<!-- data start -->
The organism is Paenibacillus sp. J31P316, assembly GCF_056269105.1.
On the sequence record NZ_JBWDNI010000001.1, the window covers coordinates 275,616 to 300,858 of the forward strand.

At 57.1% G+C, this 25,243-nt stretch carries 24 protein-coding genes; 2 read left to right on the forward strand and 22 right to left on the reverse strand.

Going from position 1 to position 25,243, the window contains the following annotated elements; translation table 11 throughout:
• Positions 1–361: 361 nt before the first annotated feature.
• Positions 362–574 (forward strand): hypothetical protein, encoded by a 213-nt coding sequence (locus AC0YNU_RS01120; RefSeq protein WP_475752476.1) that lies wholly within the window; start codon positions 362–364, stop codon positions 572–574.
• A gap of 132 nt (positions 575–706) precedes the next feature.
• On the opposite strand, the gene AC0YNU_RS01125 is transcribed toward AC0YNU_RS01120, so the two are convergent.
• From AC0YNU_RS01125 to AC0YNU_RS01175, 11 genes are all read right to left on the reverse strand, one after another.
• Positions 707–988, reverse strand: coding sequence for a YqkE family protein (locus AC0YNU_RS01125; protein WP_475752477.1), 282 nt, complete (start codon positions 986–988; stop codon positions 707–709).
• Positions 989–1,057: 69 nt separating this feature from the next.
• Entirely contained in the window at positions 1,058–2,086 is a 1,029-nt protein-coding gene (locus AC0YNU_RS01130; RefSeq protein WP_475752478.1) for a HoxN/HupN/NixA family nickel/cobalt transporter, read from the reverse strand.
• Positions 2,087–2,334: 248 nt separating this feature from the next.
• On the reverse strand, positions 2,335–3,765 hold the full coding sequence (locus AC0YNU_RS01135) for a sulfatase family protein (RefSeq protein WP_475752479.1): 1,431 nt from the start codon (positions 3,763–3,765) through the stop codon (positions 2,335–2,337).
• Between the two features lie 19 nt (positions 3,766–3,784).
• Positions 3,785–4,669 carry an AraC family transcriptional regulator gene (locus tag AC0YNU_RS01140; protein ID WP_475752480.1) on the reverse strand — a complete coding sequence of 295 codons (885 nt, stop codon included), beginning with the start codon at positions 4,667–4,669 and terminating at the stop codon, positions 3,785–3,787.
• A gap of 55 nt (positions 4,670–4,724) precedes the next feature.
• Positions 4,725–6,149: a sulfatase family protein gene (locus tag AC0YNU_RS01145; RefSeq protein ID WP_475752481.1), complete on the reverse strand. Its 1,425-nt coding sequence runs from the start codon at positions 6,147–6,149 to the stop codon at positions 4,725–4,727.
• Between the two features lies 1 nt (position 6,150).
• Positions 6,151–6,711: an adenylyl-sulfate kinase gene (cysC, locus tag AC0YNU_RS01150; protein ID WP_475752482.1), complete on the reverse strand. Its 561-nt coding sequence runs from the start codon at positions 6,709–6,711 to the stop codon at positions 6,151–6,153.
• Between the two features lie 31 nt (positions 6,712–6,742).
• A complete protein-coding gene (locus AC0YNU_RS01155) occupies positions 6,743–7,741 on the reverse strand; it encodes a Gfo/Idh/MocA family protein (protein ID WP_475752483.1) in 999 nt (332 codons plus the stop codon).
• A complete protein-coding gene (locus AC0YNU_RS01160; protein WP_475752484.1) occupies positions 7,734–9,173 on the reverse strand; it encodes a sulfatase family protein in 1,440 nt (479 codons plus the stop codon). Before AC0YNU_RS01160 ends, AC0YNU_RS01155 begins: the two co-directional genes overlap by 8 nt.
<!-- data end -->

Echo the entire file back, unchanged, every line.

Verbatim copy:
The organism is Paenibacillus sp. J31P316, assembly GCF_056269105.1.
On the sequence record NZ_JBWDNI010000001.1, the window covers coordinates 275,616 to 300,858 of the forward strand.

At 57.1% G+C, this 25,243-nt stretch carries 24 protein-coding genes; 2 read left to right on the forward strand and 22 right to left on the reverse strand.

Going from position 1 to position 25,243, the window contains the following annotated elements; translation table 11 throughout:
• Positions 1–361: 361 nt before the first annotated feature.
• Positions 362–574 (forward strand): hypothetical protein, encoded by a 213-nt coding sequence (locus AC0YNU_RS01120; RefSeq protein WP_475752476.1) that lies wholly within the window; start codon positions 362–364, stop codon positions 572–574.
• A gap of 132 nt (positions 575–706) precedes the next feature.
• On the opposite strand, the gene AC0YNU_RS01125 is transcribed toward AC0YNU_RS01120, so the two are convergent.
• From AC0YNU_RS01125 to AC0YNU_RS01175, 11 genes are all read right to left on the reverse strand, one after another.
• Positions 707–988, reverse strand: coding sequence for a YqkE family protein (locus AC0YNU_RS01125; protein WP_475752477.1), 282 nt, complete (start codon positions 986–988; stop codon positions 707–709).
• Positions 989–1,057: 69 nt separating this feature from the next.
• Entirely contained in the window at positions 1,058–2,086 is a 1,029-nt protein-coding gene (locus AC0YNU_RS01130; RefSeq protein WP_475752478.1) for a HoxN/HupN/NixA family nickel/cobalt transporter, read from the reverse strand.
• Positions 2,087–2,334: 248 nt separating this feature from the next.
• On the reverse strand, positions 2,335–3,765 hold the full coding sequence (locus AC0YNU_RS01135) for a sulfatase family protein (RefSeq protein WP_475752479.1): 1,431 nt from the start codon (positions 3,763–3,765) through the stop codon (positions 2,335–2,337).
• Between the two features lie 19 nt (positions 3,766–3,784).
• Positions 3,785–4,669 carry an AraC family transcriptional regulator gene (locus tag AC0YNU_RS01140; protein ID WP_475752480.1) on the reverse strand — a complete coding sequence of 295 codons (885 nt, stop codon included), beginning with the start codon at positions 4,667–4,669 and terminating at the stop codon, positions 3,785–3,787.
• A gap of 55 nt (positions 4,670–4,724) precedes the next feature.
• Positions 4,725–6,149: a sulfatase family protein gene (locus tag AC0YNU_RS01145; RefSeq protein ID WP_475752481.1), complete on the reverse strand. Its 1,425-nt coding sequence runs from the start codon at positions 6,147–6,149 to the stop codon at positions 4,725–4,727.
• Between the two features lies 1 nt (position 6,150).
• Positions 6,151–6,711: an adenylyl-sulfate kinase gene (cysC, locus tag AC0YNU_RS01150; protein ID WP_475752482.1), complete on the reverse strand. Its 561-nt coding sequence runs from the start codon at positions 6,709–6,711 to the stop codon at positions 6,151–6,153.
• Between the two features lie 31 nt (positions 6,712–6,742).
• A complete protein-coding gene (locus AC0YNU_RS01155) occupies positions 6,743–7,741 on the reverse strand; it encodes a Gfo/Idh/MocA family protein (protein ID WP_475752483.1) in 999 nt (332 codons plus the stop codon).
• A complete protein-coding gene (locus AC0YNU_RS01160; protein WP_475752484.1) occupies positions 7,734–9,173 on the reverse strand; it encodes a sulfatase family protein in 1,440 nt (479 codons plus the stop codon). Before AC0YNU_RS01160 ends, AC0YNU_RS01155 begins: the two co-directional genes overlap by 8 nt.